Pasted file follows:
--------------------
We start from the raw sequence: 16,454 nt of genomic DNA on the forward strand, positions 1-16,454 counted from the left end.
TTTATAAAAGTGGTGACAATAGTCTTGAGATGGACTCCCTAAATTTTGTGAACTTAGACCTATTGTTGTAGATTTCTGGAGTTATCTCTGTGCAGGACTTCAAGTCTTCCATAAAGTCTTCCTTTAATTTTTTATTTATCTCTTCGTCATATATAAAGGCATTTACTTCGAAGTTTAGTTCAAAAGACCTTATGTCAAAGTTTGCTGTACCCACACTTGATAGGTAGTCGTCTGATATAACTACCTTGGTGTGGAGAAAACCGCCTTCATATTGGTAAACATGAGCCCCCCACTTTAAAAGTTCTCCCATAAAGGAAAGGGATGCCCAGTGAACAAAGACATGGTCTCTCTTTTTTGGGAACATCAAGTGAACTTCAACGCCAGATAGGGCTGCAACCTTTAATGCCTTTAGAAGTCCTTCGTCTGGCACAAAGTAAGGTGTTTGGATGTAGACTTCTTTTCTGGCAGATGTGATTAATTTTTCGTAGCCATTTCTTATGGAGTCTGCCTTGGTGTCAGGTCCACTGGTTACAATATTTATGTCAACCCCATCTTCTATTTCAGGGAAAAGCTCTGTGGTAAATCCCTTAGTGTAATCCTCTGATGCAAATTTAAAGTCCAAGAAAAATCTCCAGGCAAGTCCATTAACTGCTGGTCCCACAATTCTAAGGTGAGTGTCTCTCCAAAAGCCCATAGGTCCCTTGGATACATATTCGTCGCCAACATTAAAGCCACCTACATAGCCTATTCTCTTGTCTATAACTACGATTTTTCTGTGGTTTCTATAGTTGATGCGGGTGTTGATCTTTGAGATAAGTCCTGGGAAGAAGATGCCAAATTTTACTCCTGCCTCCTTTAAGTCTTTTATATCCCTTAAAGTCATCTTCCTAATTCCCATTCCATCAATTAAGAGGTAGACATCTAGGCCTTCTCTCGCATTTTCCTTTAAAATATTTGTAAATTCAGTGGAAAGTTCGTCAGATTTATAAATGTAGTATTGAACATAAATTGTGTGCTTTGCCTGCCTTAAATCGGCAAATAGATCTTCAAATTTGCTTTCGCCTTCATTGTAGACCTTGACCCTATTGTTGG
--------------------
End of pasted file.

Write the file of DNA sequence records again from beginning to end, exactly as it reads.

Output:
We start from the raw sequence: 16,454 nt of genomic DNA on the forward strand, positions 1-16,454 counted from the left end.
TTTATAAAAGTGGTGACAATAGTCTTGAGATGGACTCCCTAAATTTTGTGAACTTAGACCTATTGTTGTAGATTTCTGGAGTTATCTCTGTGCAGGACTTCAAGTCTTCCATAAAGTCTTCCTTTAATTTTTTATTTATCTCTTCGTCATATATAAAGGCATTTACTTCGAAGTTTAGTTCAAAAGACCTTATGTCAAAGTTTGCTGTACCCACACTTGATAGGTAGTCGTCTGATATAACTACCTTGGTGTGGAGAAAACCGCCTTCATATTGGTAAACATGAGCCCCCCACTTTAAAAGTTCTCCCATAAAGGAAAGGGATGCCCAGTGAACAAAGACATGGTCTCTCTTTTTTGGGAACATCAAGTGAACTTCAACGCCAGATAGGGCTGCAACCTTTAATGCCTTTAGAAGTCCTTCGTCTGGCACAAAGTAAGGTGTTTGGATGTAGACTTCTTTTCTGGCAGATGTGATTAATTTTTCGTAGCCATTTCTTATGGAGTCTGCCTTGGTGTCAGGTCCACTGGTTACAATATTTATGTCAACCCCATCTTCTATTTCAGGGAAAAGCTCTGTGGTAAATCCCTTAGTGTAATCCTCTGATGCAAATTTAAAGTCCAAGAAAAATCTCCAGGCAAGTCCATTAACTGCTGGTCCCACAATTCTAAGGTGAGTGTCTCTCCAAAAGCCCATAGGTCCCTTGGATACATATTCGTCGCCAACATTAAAGCCACCTACATAGCCTATTCTCTTGTCTATAACTACGATTTTTCTGTGGTTTCTATAGTTGATGCGGGTGTTGATCTTTGAGATAAGTCCTGGGAAGAAGATGCCAAATTTTACTCCTGCCTCCTTTAAGTCTTTTATATCCCTTAAAGTCATCTTCCTAATTCCCATTCCATCAATTAAGAGGTAGACATCTAGGCCTTCTCTCGCATTTTCCTTTAAAATATTTGTAAATTCAGTGGAAAGTTCGTCAGATTTATAAATGTAGTATTGAACATAAATTGTGTGCTTTGCCTGCCTTAAATCGGCAAATAGATCTTCAAATTTGCTTTCGCCTTCATTGTAGACCTTGACCCTATTGTTGG